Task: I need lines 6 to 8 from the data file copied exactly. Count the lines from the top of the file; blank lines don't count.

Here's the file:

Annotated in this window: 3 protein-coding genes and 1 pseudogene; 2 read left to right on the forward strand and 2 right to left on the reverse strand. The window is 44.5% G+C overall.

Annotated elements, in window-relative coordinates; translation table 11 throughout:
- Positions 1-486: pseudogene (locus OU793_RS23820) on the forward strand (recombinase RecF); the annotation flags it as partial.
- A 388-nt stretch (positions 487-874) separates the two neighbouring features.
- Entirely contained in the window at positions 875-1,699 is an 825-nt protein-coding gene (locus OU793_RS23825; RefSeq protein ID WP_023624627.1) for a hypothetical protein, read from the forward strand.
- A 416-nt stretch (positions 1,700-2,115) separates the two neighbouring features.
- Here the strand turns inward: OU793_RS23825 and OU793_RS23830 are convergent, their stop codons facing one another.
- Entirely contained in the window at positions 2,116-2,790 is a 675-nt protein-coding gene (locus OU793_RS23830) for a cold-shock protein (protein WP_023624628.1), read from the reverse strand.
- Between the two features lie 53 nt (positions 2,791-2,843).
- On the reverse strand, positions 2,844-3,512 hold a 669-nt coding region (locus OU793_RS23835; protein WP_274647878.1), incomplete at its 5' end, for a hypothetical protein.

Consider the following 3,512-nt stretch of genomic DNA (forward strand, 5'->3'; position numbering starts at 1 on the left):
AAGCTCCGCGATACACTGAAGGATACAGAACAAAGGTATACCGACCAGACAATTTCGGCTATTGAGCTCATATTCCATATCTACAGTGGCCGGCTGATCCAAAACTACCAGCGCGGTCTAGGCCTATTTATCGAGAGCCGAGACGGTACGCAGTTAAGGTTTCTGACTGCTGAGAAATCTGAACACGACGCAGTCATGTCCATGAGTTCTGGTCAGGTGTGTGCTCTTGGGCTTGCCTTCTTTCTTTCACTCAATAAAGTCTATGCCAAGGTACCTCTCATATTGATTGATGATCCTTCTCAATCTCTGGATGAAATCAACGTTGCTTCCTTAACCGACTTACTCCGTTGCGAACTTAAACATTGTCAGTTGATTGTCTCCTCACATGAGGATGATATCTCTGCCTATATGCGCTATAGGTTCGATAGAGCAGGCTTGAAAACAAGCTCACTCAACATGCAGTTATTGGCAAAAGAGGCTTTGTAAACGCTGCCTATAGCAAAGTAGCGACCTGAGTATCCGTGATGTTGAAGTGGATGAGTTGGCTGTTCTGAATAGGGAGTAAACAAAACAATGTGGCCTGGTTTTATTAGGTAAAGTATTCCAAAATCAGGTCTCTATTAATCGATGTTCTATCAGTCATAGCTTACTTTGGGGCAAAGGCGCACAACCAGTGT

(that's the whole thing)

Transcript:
- A 416-nt stretch (positions 1,700-2,115) separates the two neighbouring features.
- Here the strand turns inward: OU793_RS23825 and OU793_RS23830 are convergent, their stop codons facing one another.
- Entirely contained in the window at positions 2,116-2,790 is a 675-nt protein-coding gene (locus OU793_RS23830) for a cold-shock protein (protein WP_023624628.1), read from the reverse strand.